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Why China should assist Europe with financial recovery

November 7th, 2011 Leave a comment Go to comments

An opinion from a foreign trading company in China

We live in a small world these days. World markets rely on each other and what affects one country will invariably affect another. We have become so intertwined with who owes what to whom, and whose debt is held by whom to the point that the current looming European financial crisis has further unveiled the intricacy and co-dependency between Europe and China.

Europe is China’s largest trading partner. Europe has provided two decades of foreign investment, year-on-year solid bilateral trade and decades of technology exchange that has benefitted China’s rapid development. China has in turn provided Europe with the workforce and large scale production that has allowed businesses on both sides to grow and profit.

The present financial situation is almost entirely Europe’s fault, caused by poor fund management and reliance on a single young currency while member nations ignore policy and allow overspending. The mistakes made should be admitted and stricter rules enforced if they are to expect any further confidence in them and the Eurozone. Anyone considering aiding Europe needs to seek genuine assurances of change to the status quo before any assistance is to be offered.

If Europe suffers deeper financial crisis, then demand for products and materials will decrease. This will directly affect factories in China and Europe and cause a major decline in national exports, especially in China. As is always the case, it is the ordinary, hard working people of China and Europe that will be most affected by this fallout.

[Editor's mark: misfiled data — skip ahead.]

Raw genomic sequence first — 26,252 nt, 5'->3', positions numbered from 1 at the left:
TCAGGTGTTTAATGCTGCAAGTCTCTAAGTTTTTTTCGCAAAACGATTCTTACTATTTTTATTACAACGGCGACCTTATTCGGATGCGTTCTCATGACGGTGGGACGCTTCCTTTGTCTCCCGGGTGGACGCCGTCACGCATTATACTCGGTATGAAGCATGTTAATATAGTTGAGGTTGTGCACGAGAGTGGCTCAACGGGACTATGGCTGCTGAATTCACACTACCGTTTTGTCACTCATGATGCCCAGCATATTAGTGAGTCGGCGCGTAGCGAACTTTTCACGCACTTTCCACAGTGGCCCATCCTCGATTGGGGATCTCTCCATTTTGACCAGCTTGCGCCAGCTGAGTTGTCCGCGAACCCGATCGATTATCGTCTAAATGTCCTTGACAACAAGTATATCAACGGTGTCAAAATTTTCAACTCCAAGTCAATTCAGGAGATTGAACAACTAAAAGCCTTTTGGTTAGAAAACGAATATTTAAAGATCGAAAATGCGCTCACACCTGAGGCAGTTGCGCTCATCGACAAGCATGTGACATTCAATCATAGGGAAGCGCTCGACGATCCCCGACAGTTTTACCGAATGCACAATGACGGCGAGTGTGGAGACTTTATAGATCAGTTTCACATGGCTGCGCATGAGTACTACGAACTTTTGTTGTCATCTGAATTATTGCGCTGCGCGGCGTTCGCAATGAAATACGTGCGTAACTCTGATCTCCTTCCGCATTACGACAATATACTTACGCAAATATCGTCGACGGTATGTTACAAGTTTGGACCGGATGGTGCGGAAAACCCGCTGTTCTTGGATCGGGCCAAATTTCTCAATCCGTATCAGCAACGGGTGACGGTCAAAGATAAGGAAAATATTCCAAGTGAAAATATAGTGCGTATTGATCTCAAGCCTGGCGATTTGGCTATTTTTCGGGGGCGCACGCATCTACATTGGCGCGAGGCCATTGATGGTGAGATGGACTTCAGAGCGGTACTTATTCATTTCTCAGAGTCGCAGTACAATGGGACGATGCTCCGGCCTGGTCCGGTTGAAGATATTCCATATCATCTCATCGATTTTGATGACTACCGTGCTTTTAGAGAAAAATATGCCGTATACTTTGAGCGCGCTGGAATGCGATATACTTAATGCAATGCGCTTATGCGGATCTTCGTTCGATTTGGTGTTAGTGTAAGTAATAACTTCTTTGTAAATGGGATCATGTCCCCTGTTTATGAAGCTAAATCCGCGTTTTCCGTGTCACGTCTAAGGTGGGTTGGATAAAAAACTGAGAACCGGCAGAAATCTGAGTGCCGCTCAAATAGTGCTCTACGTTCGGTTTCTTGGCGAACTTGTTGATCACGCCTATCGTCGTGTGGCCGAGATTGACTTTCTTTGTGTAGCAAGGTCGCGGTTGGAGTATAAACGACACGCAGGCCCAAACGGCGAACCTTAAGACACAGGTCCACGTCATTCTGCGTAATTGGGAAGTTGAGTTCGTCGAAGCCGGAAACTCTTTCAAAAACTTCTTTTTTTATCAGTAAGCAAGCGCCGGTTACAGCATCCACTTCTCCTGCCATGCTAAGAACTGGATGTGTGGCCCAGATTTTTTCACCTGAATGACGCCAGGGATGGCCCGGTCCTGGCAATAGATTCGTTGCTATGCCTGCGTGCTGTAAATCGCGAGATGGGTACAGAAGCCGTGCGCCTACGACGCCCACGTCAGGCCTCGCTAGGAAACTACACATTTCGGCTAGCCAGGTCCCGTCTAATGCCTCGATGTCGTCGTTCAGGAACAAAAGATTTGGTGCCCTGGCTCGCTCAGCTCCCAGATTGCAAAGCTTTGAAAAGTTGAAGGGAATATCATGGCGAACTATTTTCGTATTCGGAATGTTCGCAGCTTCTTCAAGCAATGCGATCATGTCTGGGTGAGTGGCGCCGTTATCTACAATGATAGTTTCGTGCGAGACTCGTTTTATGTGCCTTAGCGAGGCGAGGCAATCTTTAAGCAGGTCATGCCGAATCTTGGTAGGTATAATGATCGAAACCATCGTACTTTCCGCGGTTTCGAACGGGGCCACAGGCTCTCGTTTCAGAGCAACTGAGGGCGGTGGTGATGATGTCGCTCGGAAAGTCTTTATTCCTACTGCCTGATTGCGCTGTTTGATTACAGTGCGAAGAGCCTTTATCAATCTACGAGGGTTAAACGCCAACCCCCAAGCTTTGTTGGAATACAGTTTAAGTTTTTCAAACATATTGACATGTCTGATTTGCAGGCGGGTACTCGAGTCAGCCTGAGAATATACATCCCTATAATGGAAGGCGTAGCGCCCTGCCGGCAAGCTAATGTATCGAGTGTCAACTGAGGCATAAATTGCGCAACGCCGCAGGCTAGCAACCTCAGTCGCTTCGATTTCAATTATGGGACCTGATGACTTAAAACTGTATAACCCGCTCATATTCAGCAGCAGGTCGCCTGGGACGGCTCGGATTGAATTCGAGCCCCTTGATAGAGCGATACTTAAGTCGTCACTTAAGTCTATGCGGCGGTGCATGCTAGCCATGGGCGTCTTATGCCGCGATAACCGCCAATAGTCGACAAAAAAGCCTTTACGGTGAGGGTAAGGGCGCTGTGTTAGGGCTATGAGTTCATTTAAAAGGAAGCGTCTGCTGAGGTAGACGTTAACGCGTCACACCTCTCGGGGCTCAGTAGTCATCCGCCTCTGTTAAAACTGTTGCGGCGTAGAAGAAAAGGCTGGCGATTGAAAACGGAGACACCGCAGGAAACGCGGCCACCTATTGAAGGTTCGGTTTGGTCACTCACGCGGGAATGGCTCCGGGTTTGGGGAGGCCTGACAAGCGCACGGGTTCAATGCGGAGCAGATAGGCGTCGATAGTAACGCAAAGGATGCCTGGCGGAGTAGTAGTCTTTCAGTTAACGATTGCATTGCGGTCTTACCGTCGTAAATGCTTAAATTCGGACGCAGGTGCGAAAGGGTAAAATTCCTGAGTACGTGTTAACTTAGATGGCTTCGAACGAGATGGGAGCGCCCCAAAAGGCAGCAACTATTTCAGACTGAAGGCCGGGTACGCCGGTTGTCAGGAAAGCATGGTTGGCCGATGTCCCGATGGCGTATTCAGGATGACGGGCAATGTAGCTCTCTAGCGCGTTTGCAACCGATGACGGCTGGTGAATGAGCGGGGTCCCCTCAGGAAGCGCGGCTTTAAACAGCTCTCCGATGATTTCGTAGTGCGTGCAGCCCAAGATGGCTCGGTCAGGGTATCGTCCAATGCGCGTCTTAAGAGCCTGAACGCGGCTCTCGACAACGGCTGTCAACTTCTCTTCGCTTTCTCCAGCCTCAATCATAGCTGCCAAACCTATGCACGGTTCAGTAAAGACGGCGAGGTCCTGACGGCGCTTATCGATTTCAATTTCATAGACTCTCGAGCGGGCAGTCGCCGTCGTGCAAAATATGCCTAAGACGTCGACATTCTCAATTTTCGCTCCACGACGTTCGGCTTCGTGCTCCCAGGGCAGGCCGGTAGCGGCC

Based on the past 100 years of strong relations and support China and Europe has shared, I feel that China should support and help with the financial recovery in Europe. It is in their interest to do so. I wouldn’t want or expect China to solve the issue and bail everyone out, but it is in their interest to look at a way of at least maintaining trade levels so their manufacturing industry – on which they still rely heavily – is not critically affected. The domestic market in China is strong and still developing but it still has a very long way to go before it matures to a reliable level.

The prevailing attitude in the Chinese state-owned media appears to be that the request for help from Europe is ‘a trap’ and an ‘attempt to squander China’s hard earned wealth and reserves’. This is clearly not the case, as Europe looking to sabotage its biggest trading partner in order to get out of financial trouble themselves is, quite frankly, ludicrous. Or is it?

I can understand the calls for caution at this time however. We are all aware China has a lot of work to do domestically, maintaining a high level of growth and development. China therefore needs a great deal of money to progress in many areas. This will be made even harder due to the fallout of a deepening European financial crisis.

Politicians on both sides will express fears and raise issues, but at the end of the day if a crisis escalates and deepens the only way out is business. Business generates capital, employment and work. Now more than ever, our focus should be on working towards fresh business, renewed trade and developing solutions to support the changing world we live in.

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